oversight

Review of the Use of Performance and Delivery Incentives in Contracts Awarded by the Military Services

Published by the Government Accountability Office on 1971-06-24.

Below is a raw (and likely hideous) rendition of the original report. (PDF)

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Dear Mr. Secretary:

        We recently      completed a revfew of the use of performance     and
delivery      incentives    in contracts  awarded by the military  services.
 _-_.-.-_ _--
        The 27 contracts      we selected for review were awarded during fiscal
years 1964-69 and were priced at $1.2 billion.                The contractors     stood to
realize    additional     payments of up to about $4-1 million        under 51 incen-
tive provisions       which we examined,        Of primary interest     to us were the
circumstances      under which the services        found it appropriate      to offer
performance      and delivery      incentives   to the contractors    inasmuch as we
had found some earlier          indications   that incentives     were being offered
when there was little         reason to anticipate      that the Government would
derive benefits       commensurate with the costs.

       It appears that 38 incentive     features,      or 75 percent of those we
examined, were included in contracts        when they may not have been needed
to obtain the performance     desired or otherwise        may not have been of
practical   benefit.    These represented     potential    payments to contractors
of about $35.8 million.

         Nisuse of performance      and delivery    incentives    resulted    from over-
reaction      in the field    to the emphasis by the Department of Defense on
inserting       incentive  features   in contracts,     ana from an absence of
critical      reviews at a sufficiently       high level to ascertain        whether
their     use was proper in the circumstances.           Generally,     analyses were
not made to ascertain         the value of the added performance           in relation
to its cost,

        As exsmples we found instances     where incentive      features     were applied
to quality    assurance or to delivery     requirements     that the contractor
already was obligated     to meet.     In other cases incentives        were used to
induce accomplishments     which the eontractors        had achieved consistently
for a number of years or in circumstances           which indicated      that the con-
tractors    could attain  the objectives     without    the incentives.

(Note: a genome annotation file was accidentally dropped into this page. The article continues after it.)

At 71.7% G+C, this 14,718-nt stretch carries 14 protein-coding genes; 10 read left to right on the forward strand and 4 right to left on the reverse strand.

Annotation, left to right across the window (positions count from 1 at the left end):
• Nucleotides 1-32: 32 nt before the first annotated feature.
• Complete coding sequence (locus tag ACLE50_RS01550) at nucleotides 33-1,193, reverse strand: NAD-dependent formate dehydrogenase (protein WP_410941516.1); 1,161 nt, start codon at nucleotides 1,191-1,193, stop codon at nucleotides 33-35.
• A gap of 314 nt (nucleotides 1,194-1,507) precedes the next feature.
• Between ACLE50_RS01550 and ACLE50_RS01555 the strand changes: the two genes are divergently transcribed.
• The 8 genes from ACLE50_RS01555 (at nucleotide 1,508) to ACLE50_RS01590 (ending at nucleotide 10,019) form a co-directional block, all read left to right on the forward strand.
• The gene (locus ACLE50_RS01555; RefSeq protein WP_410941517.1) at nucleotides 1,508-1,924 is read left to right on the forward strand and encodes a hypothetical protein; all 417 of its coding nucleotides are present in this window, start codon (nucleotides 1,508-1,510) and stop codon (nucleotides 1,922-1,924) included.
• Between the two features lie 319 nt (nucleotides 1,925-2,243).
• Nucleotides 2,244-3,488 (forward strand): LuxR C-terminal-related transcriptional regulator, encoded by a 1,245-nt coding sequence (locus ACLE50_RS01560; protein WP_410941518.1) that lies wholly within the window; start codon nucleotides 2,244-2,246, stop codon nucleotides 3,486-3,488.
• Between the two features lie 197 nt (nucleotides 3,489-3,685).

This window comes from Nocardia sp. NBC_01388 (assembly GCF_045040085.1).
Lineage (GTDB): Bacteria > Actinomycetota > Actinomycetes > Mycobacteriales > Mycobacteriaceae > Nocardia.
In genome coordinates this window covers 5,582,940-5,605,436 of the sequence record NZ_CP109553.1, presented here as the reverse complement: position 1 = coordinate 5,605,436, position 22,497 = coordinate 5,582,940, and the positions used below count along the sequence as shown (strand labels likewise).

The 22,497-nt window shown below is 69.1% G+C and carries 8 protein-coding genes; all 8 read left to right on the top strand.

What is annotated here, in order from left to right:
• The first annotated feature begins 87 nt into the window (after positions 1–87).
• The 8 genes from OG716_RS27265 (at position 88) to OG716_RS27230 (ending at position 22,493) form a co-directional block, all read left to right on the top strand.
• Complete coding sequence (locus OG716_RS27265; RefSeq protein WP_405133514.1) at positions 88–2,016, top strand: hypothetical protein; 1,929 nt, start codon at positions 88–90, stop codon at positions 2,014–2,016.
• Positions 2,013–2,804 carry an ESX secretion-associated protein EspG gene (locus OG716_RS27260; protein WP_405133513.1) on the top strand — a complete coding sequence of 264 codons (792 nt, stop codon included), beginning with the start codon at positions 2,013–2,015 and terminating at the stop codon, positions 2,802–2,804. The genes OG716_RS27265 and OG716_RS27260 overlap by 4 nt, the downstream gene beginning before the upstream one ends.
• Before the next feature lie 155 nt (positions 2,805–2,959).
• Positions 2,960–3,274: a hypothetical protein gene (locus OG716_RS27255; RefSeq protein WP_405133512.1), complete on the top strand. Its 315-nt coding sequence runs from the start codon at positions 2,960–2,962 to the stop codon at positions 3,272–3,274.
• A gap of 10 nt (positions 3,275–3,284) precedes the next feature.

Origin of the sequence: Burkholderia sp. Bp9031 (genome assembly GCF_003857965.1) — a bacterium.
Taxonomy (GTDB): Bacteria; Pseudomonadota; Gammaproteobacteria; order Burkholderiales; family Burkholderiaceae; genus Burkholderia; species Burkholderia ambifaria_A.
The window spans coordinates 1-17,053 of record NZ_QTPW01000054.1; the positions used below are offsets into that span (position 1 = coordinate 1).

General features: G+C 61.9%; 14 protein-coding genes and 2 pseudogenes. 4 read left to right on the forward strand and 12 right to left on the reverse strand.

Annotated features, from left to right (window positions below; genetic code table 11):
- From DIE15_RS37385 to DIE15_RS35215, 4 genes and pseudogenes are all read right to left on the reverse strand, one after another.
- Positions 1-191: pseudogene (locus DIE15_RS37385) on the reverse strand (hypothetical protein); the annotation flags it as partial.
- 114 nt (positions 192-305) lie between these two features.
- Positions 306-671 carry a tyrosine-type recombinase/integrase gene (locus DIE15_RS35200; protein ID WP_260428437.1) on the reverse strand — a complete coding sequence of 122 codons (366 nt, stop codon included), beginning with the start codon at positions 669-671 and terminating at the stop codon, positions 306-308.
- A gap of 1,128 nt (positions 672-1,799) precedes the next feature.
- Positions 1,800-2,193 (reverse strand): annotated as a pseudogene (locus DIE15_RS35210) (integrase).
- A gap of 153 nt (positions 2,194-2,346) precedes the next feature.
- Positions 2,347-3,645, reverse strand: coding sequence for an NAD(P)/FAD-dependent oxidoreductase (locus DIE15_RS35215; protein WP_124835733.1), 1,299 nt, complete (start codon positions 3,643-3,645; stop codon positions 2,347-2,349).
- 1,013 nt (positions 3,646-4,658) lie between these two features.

In responding    to our draft report      the Deputy Assistant    Secretary
of Defense (Installations       and Logistics)     did not agree that our find-
ings could support a conclusion       that performance     and delivery   incentives
had been generally     misused.    He added, however, that revisions        incorpo-
rated in the October 1969 Incentive          Contracting  Guide, and other pub-
lished guidance,    should help assure appropriate        use of multiple     incen-
tive contracts.     The reply also cited the reviews made of major incentive
    .   l
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            contract   awards by the military      services    and, in particular,  reviews by
            the l3wgm.m Office    for maluatisg       and S-tructurin~  of Multiple   Pncentive
            Contracts   (POESNIC) established      in April 1968, as provPding an adequate
            va,lue analysis  of incentive    provisions     included in contracts.

                   The current   guidance,   in our opinion,    ~epresen-k     an improvement
            over the earlier    publications     and the POESmC program would be a use-
            ful -km1 ia evaluating       and structuring   incentfve    contracts.     We recommend
            that the effects     of these innovations    be closely monitored       at an appropriate
            c~mmamd level to ensure that they axe resulting            Pn more judicious     use of
            incentives.     We pla,n to examine the operation        of the current    procedures
            &t a later   date.

                  Copies of this report are being sent to the Chairmen            of the House
            and Senate Committees on Government Operations    and to the          Chairmen of
            the House ad Senate Committees on Appropriations.       Copies          are also being
            sent to the Director,   Office of Management and Budget and           the Secretaries
            of the       9 Maq, and Air Force.

                                                          Sincerely   yours,




            The Hcx!xml.bEe
            The Secretary   of Defense




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